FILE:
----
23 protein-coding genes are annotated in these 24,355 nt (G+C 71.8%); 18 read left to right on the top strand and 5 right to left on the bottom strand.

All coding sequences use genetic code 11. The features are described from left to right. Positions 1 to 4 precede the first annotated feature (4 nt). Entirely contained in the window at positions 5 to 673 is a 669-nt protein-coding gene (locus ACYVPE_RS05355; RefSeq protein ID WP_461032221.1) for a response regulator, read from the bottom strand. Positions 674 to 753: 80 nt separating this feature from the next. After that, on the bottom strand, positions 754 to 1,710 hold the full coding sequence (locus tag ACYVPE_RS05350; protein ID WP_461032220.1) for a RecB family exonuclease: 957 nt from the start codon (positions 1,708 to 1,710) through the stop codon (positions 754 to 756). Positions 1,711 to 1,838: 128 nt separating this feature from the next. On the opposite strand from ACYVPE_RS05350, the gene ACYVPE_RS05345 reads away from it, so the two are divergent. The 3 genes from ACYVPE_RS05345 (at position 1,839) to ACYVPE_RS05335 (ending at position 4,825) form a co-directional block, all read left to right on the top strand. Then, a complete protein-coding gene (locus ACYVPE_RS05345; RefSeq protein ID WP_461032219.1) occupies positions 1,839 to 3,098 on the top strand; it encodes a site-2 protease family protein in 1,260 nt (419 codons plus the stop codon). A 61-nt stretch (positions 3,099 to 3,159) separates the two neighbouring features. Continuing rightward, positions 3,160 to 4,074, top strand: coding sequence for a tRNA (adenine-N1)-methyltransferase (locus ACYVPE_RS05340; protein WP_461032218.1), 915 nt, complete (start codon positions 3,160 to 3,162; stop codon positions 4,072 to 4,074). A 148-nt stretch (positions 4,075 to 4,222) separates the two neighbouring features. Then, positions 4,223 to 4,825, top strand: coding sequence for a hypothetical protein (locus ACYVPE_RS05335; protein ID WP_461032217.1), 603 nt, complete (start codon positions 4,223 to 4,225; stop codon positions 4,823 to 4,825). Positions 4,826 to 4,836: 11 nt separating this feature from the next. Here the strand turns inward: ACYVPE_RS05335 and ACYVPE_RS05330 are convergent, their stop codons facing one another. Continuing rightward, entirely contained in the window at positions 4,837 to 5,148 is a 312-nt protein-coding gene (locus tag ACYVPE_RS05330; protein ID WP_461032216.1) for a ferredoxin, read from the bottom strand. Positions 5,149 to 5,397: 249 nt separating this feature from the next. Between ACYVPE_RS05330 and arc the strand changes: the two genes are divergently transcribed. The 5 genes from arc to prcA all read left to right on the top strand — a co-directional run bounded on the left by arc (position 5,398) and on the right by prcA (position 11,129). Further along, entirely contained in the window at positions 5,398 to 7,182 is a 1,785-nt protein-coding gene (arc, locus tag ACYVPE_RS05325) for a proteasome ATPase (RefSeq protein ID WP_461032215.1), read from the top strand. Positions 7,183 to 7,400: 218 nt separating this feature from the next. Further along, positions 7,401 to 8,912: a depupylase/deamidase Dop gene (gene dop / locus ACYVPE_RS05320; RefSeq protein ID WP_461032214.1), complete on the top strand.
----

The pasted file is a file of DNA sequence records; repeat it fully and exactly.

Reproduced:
23 protein-coding genes are annotated in these 24,355 nt (G+C 71.8%); 18 read left to right on the top strand and 5 right to left on the bottom strand.

All coding sequences use genetic code 11. The features are described from left to right. Positions 1 to 4 precede the first annotated feature (4 nt). Entirely contained in the window at positions 5 to 673 is a 669-nt protein-coding gene (locus ACYVPE_RS05355; RefSeq protein ID WP_461032221.1) for a response regulator, read from the bottom strand. Positions 674 to 753: 80 nt separating this feature from the next. After that, on the bottom strand, positions 754 to 1,710 hold the full coding sequence (locus tag ACYVPE_RS05350; protein ID WP_461032220.1) for a RecB family exonuclease: 957 nt from the start codon (positions 1,708 to 1,710) through the stop codon (positions 754 to 756). Positions 1,711 to 1,838: 128 nt separating this feature from the next. On the opposite strand from ACYVPE_RS05350, the gene ACYVPE_RS05345 reads away from it, so the two are divergent. The 3 genes from ACYVPE_RS05345 (at position 1,839) to ACYVPE_RS05335 (ending at position 4,825) form a co-directional block, all read left to right on the top strand. Then, a complete protein-coding gene (locus ACYVPE_RS05345; RefSeq protein ID WP_461032219.1) occupies positions 1,839 to 3,098 on the top strand; it encodes a site-2 protease family protein in 1,260 nt (419 codons plus the stop codon). A 61-nt stretch (positions 3,099 to 3,159) separates the two neighbouring features. Continuing rightward, positions 3,160 to 4,074, top strand: coding sequence for a tRNA (adenine-N1)-methyltransferase (locus ACYVPE_RS05340; protein WP_461032218.1), 915 nt, complete (start codon positions 3,160 to 3,162; stop codon positions 4,072 to 4,074). A 148-nt stretch (positions 4,075 to 4,222) separates the two neighbouring features. Then, positions 4,223 to 4,825, top strand: coding sequence for a hypothetical protein (locus ACYVPE_RS05335; protein ID WP_461032217.1), 603 nt, complete (start codon positions 4,223 to 4,225; stop codon positions 4,823 to 4,825). Positions 4,826 to 4,836: 11 nt separating this feature from the next. Here the strand turns inward: ACYVPE_RS05335 and ACYVPE_RS05330 are convergent, their stop codons facing one another. Continuing rightward, entirely contained in the window at positions 4,837 to 5,148 is a 312-nt protein-coding gene (locus tag ACYVPE_RS05330; protein ID WP_461032216.1) for a ferredoxin, read from the bottom strand. Positions 5,149 to 5,397: 249 nt separating this feature from the next. Between ACYVPE_RS05330 and arc the strand changes: the two genes are divergently transcribed. The 5 genes from arc to prcA all read left to right on the top strand — a co-directional run bounded on the left by arc (position 5,398) and on the right by prcA (position 11,129). Further along, entirely contained in the window at positions 5,398 to 7,182 is a 1,785-nt protein-coding gene (arc, locus tag ACYVPE_RS05325) for a proteasome ATPase (RefSeq protein ID WP_461032215.1), read from the top strand. Positions 7,183 to 7,400: 218 nt separating this feature from the next. Further along, positions 7,401 to 8,912: a depupylase/deamidase Dop gene (gene dop / locus ACYVPE_RS05320; RefSeq protein ID WP_461032214.1), complete on the top strand.